In Need of Protection

Will Curry be running for his life for the fourth straight year because his blockers are too tired, too weak and just don't have it in them?

When Ronald Curry drops back to pass for the first time Saturday night in Norman, OK, he will put his trust in an inexperienced offensive line. Also taking copious notes will be new North Carolina head football coach John Bunting and a horde of diehard Tar Heel fans.

Curry, a senior who has not fully lived up to his potential partly because of poor play from his front line, may be primed for a big year.  But, he won't without a solid performance from his protectors.  

UNC is deep and talented at the receiver spots and capable in the backfield. Defensively, the team is strong up front, in the secondary and solid in the middle.  Thus, the play of the offensive line will likely determine UNC's success throughout a difficult 12-game schedule.


"When we lineup at Oklahoma, we are going to have one senior and four sophomores on that offensive line," Bunting said earlier this summer. "So we're going to learn a lot very quickly."


Nobody knows for certain what will come of that prime-time affair with the defending national champions, but even in defeat, there may be some positives.


In the eight months since Bunting was hired, promises have been made that the Heels will be a much tougher bunch this year. They will be more physical, in better condition, will play smarter and with more confidence than last year. They need to if Curry and company are to play in the postseason and exorcise the demons of the previous regime.


"Coach said right away we were going to get aggressive," senior center Adam Metts said. "He said we will have a burning desire. He set an aggressive tone that we definitely needed."


That tone permeates through the words of players and coaches alike.  But will it show on the field? Will Curry be running for his life for the fourth straight year because his blockers are too tired, too weak and just don't have it in them?


Oklahoma returns nine starters from a defense that dominated Florida State, a club that hung 63 points on the Tar Heels last September. FSU managed merely a safety in January's national title game against Rocky Calmus, Cory Heinecke and the rest of Bob Stoops' wrecking crew. In fact, many respected football minds, including Stoops, the defensive coordinator of Florida's national title team in 1996, say that was the best defensive performance – ever!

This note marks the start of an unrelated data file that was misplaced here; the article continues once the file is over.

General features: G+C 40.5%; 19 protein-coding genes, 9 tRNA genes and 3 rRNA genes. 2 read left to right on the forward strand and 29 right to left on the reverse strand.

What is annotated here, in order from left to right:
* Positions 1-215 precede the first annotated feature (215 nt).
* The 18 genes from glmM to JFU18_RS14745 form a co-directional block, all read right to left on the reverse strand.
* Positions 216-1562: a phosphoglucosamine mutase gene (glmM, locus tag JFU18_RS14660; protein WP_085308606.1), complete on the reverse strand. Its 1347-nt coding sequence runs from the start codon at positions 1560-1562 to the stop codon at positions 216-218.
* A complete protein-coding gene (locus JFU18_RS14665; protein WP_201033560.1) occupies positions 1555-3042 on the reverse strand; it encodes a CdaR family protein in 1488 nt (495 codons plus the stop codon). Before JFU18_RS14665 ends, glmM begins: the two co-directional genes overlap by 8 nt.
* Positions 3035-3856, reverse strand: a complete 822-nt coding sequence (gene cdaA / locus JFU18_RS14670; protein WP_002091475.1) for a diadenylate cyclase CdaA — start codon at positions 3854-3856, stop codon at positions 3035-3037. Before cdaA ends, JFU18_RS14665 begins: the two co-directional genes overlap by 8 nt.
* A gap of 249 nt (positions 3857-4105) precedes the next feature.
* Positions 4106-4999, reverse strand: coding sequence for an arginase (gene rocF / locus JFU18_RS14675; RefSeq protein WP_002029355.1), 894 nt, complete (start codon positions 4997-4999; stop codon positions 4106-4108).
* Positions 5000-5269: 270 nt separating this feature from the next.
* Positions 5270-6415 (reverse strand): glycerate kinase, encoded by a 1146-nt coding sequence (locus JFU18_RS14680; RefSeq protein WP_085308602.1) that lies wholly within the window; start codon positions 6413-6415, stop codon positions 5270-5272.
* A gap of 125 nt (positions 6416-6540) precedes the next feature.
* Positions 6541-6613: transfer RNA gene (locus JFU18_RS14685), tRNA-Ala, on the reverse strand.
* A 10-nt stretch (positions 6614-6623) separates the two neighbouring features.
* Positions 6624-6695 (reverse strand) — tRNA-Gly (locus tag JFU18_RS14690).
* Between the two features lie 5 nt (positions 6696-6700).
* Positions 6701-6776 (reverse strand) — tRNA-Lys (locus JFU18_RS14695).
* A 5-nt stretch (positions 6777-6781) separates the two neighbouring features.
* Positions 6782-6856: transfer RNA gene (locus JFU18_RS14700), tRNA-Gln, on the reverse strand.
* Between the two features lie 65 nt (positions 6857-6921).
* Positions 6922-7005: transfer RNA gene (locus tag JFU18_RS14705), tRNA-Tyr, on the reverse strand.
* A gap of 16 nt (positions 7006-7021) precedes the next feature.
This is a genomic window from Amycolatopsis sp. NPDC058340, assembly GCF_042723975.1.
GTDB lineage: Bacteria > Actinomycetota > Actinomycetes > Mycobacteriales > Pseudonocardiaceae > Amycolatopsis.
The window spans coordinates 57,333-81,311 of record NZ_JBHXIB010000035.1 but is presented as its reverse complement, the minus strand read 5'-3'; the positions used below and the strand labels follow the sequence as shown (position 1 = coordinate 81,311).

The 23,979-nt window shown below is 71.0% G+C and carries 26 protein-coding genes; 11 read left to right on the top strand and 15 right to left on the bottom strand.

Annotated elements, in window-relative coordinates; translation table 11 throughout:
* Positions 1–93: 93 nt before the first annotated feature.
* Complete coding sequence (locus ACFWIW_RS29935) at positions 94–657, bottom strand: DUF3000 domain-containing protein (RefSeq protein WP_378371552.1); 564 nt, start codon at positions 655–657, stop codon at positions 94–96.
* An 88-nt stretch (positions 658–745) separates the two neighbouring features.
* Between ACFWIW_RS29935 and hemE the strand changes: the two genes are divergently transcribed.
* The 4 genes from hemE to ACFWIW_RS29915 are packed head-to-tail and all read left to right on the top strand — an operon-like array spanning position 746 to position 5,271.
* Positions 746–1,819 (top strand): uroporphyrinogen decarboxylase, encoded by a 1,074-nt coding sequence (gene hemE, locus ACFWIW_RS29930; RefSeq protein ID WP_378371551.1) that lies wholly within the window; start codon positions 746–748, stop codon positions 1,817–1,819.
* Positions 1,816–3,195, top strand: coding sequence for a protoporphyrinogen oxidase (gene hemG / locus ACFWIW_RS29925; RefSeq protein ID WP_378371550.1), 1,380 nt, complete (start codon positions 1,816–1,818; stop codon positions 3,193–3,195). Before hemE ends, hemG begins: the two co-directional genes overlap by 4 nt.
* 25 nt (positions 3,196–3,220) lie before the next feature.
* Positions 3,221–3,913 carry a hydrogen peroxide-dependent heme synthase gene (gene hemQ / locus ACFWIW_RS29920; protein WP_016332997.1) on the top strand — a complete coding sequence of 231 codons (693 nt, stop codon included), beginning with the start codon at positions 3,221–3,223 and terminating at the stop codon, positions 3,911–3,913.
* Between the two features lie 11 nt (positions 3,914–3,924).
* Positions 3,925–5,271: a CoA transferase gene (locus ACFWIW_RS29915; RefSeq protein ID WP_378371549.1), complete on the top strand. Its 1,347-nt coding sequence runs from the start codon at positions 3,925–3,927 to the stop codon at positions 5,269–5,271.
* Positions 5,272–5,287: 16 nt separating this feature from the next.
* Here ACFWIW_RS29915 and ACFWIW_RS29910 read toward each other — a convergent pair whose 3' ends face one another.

"I haven't seen anyone play in a championship game like we did," Stoops told the Daily Oklahoman. "The (Baltimore) Ravens, maybe, in the Super Bowl. … Maybe when Alabama beat Miami (in the 1993 Sugar Bowl). That is what I compare it to."


ESPN analyst Beano Cook agrees.


"I think this one was better," Cook told the Daily Oklahoman. "That Miami team wasn't as good as this Florida State team. This was the second year in a row (actually third) Florida State had played in the game and fourth time in five years."


Many folks expect he Sooner defense to be even better this year.


Three of the top four tacklers return and the secondary, including Roy Williams and Derrick Strait, may be the nation's finest. One would think an experienced pass-rush coupled with excellent coverage would make life even more difficult for UNC's pups up front and provide Curry too many reminders of his first three seasons.


Carolina's offensive line, which is projected to include sophomores Marcus Wilson, Greg Woofter, Jupiter Wilson and Jeb Terry, must make a statement by combining toughness with athletic ability. The heavies are still heavy but have increased quickness. Explosion off the ball and use of hands are crucial when blocking, be it on a running play or gaining position to pass block. Slow hands and feet won't get the job done. Quickness also aids in picking up blitzes and various pass-rushing techniques, of which the Sooners use many.


Nobody really knows what will happen Saturday night. Do the Heels have the personnel to pull off the upset? Absolutely. However, the team's level of growth probably hasn't reached the point where it is in line with the overall talent, especially on offense.


But who knows. If Curry's protectors are at least average, anything can happen.


Andrew Jones is in his sixth year covering football and basketball for Inside Carolina. He also is a copy editor and staff writer for the Wilmington Star-News and hosts a nightly radio show on WAAV-AM980 in Wilmington. He has also written for ACCNews and once published The College Game and the former Total Sports. He can be reached via e-mail at:




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